In October 2018, CMS announced four 1332 waiver concepts designed to empower states to come up with better health care solutions for their residents. ADA, AAPD and CDHP expressed support in a December 2018 letter for the concept of providing states with more flexibility but also shared their collective concern that the guidance may weaken the Affordable Care Act’s Essential Health Benefits — also known as EHBs. The stakeholders said they were particularly worried that the guidance will weaken the ACA’s comprehensive oral health benefit for children.

The group shared those concerns again in a recent June 28 letter to the agency. The letter pointed out that “under the ACA guardrails in Section 1332, a state’s plan waiver must provide comprehensive health coverage to at least as many residents as would have coverage without the waiver,” noting that the 2018 guidance doesn’t include that protection. The group encouraged the agency to work collaboratively to identify other potential reforms to reduce costs and improve care.

[Contact: Roxanne Yaghoubi 202-789-5179 or]

ADA Contacts Federal Agencies About Business Practices & Patient Safety

The American Dental Association sent a complaint letter to the Federal Trade Commission’s (FTC) Bureau of Consumer Protection raising concerns over aspects of SmileDirect Club, L.L.C.’s (SDC) marketing and direct-to-consumer sales of plastic teeth aligners. The letter was sent approximately two months after the ADA filed a citizen’s petition with the U.S. Food and Drug Administration (FDA) in April stating that SmileDirectClub is placing the public at risk by knowingly evading the FDA’s “by prescription only” restriction the agency has placed on teeth aligning materials.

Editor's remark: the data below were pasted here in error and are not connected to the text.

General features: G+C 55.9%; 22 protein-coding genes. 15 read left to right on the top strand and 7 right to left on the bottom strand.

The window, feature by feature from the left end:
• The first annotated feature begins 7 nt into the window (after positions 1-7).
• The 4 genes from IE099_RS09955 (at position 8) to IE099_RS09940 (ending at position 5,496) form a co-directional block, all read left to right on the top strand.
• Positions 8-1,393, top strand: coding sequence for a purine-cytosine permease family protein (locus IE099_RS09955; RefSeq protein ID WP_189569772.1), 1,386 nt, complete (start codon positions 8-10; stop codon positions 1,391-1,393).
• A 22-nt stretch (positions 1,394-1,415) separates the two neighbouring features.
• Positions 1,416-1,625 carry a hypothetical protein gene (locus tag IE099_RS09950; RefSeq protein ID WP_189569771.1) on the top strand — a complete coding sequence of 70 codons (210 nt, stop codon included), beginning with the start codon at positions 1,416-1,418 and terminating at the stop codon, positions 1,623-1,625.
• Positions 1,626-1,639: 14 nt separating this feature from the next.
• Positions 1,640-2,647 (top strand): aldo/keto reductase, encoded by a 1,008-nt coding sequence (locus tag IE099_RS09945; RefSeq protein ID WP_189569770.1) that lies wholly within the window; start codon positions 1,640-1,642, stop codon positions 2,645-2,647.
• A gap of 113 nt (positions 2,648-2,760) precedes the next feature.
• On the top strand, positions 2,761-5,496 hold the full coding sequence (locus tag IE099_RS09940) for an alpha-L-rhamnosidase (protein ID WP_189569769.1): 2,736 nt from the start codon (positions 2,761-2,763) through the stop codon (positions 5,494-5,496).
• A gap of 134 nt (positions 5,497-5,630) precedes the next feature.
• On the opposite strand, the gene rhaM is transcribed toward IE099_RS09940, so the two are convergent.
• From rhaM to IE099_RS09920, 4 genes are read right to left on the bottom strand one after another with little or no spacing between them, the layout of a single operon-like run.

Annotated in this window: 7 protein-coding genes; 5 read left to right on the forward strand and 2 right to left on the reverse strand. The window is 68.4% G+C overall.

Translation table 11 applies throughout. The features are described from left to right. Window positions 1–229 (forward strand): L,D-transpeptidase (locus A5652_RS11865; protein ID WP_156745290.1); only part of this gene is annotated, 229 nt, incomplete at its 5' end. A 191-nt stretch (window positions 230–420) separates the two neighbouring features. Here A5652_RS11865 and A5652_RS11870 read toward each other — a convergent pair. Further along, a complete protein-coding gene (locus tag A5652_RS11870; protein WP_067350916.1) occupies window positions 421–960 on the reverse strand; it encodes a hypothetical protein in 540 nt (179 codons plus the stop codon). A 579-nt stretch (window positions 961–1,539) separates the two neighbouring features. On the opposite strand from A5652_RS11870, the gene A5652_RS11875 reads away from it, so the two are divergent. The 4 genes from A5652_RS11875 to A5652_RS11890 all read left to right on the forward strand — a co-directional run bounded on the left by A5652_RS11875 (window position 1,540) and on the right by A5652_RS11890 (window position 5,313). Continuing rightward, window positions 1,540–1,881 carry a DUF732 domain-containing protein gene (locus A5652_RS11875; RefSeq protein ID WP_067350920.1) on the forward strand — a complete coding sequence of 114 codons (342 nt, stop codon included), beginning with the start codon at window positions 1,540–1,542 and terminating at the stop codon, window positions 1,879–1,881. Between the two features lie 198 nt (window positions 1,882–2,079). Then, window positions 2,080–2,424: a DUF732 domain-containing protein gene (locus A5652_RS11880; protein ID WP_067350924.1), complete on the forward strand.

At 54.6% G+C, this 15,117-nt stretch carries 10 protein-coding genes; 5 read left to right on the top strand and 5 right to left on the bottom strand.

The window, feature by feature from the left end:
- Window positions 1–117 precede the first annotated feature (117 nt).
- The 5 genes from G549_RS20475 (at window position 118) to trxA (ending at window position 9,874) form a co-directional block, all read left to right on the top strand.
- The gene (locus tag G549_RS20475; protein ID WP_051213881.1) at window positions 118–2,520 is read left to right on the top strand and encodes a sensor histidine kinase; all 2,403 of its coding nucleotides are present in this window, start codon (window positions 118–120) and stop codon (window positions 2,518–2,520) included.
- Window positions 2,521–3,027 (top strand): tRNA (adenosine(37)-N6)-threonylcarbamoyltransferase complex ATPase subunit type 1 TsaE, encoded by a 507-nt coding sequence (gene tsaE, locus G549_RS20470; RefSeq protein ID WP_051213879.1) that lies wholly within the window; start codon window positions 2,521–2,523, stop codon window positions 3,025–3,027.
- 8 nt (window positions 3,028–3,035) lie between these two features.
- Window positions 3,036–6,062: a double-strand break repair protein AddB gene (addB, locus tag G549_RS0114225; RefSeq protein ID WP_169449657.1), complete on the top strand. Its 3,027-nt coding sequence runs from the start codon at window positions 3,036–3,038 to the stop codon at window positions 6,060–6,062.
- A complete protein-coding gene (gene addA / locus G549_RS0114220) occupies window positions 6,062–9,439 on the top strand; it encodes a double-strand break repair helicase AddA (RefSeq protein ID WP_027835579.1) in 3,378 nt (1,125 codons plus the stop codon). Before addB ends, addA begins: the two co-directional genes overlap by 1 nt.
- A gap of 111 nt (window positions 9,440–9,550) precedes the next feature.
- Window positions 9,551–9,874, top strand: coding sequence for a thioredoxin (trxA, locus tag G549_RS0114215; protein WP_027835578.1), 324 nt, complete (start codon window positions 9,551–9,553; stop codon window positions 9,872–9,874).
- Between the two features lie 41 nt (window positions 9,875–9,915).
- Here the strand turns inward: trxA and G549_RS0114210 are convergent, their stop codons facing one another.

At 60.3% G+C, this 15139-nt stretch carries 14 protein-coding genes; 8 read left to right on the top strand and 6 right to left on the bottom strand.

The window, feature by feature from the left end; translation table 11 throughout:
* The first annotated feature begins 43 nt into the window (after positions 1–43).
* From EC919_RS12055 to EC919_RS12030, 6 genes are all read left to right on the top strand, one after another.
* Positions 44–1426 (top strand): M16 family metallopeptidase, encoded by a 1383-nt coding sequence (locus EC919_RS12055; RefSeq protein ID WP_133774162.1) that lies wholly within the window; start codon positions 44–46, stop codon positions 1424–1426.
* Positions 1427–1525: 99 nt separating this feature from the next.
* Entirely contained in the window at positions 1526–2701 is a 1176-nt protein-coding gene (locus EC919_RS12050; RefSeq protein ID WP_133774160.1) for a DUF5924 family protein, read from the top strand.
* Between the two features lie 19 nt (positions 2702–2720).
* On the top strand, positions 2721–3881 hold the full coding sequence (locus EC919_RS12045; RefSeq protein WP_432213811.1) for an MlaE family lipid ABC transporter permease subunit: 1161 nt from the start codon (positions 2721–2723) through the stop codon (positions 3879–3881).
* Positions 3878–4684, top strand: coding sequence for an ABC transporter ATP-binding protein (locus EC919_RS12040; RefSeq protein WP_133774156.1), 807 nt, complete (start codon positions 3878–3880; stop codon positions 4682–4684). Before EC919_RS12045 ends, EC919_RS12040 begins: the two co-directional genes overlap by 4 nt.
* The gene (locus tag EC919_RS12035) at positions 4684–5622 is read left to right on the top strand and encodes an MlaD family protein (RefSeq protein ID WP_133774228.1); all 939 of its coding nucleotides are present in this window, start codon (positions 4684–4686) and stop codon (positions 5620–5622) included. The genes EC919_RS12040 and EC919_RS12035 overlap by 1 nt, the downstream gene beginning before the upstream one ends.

The ADA took these actions out of concern for consumer safety and customer recourse when negative outcomes from this direct to consumer dentistry product occur. For more information, read the ADA’s online news release.

Patients Over Paperwork Request for Information

The ADA provided comments to the Centers for Medicare and Medicaid Services (CMS) on the subject of Reducing Administrative Burden to Put Patients Over Paperwork. The request for information addressed five paperwork intensive administrative activities that have standards-based solutions.

The ADA stressed the importance of a strong patient-dentist relationship as the foundation for ongoing oral health. Paperwork, electronic or otherwise, requires time and resources to compile, complete, file or transmit. The distraction from the delivery of patient care is exacerbated when paperwork and associated administrative activities are proprietary and do not adhere to recognized standards known as HIPAA Administrative Simplification.